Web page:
Education Innovation
Could the Apprenticeship Model Work Here?
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  • Andrew Allison

    The first thing which needs to be said is that it’s apparently pretty difficult these days to get a job for which a college degree qualifies you. The brutal fact is that far too many unqualified kids are going to college and far too many graduates are over-qualified for the available jobs. What’s needed are incentives not to go to college but to learn a marketable skill instead. The obvious vehicle for this is the Community College system, which should switch it’s primary focus from college-prep to trade schooling. The role of employers in this is to encourage the acquisition of the skills which they do not necessarily need in their employees. There are two parts to this: encouraging schools to teach marketable skills, and encouraging students to take advantage of this. What worked for me was a paid half-day at school in exchange for taking two evening classes (and, of course, passing the courses).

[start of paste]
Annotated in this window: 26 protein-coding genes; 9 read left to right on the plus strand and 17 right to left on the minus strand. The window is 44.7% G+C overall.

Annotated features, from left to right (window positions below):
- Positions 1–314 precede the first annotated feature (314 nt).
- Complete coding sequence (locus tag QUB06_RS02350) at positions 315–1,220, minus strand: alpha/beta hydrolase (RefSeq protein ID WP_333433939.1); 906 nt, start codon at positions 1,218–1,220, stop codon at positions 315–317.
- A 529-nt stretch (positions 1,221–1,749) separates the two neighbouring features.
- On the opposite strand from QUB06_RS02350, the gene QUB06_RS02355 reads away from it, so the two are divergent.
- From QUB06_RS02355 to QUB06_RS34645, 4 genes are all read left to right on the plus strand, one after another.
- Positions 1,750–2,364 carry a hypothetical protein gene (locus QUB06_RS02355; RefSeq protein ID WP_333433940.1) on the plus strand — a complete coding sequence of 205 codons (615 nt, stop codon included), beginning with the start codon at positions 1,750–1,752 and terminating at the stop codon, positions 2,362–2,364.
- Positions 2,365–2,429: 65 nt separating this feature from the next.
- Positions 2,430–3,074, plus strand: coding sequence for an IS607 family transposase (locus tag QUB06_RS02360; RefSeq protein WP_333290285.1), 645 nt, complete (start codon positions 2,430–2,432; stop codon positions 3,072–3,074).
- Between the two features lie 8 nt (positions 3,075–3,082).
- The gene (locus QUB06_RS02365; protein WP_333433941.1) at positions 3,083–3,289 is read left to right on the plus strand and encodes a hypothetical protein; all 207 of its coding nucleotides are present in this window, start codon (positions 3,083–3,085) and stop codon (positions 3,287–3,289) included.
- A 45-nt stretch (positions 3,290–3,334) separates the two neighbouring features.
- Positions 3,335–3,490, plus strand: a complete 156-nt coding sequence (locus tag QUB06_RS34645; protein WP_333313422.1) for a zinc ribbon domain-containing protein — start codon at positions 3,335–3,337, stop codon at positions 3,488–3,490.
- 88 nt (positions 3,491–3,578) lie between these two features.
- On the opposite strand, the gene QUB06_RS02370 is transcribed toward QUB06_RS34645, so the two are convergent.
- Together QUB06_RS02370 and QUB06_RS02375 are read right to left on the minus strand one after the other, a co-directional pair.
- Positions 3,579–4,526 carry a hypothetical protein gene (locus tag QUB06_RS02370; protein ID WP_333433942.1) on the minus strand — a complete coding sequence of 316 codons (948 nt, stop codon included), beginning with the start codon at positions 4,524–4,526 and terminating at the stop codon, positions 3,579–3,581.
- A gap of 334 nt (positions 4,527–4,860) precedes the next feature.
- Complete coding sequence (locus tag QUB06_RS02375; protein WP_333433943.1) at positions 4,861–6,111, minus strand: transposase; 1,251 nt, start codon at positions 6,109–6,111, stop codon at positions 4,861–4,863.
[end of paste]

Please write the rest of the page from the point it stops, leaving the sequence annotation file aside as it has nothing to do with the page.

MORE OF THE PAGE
• Corlyss

    It probably would work if educators’ mindset for the last 50 years could be changed and we could buy off the flagging unions. The drumbeat for every single child to go to college has given us unrealistic goals for educators and no fallback. High schools need to have fall back curricula for those who . . . don’t WANT to go to college. Right now, those folks are thrown out of the system to find their own way. Personally, I think that is failing the customer.

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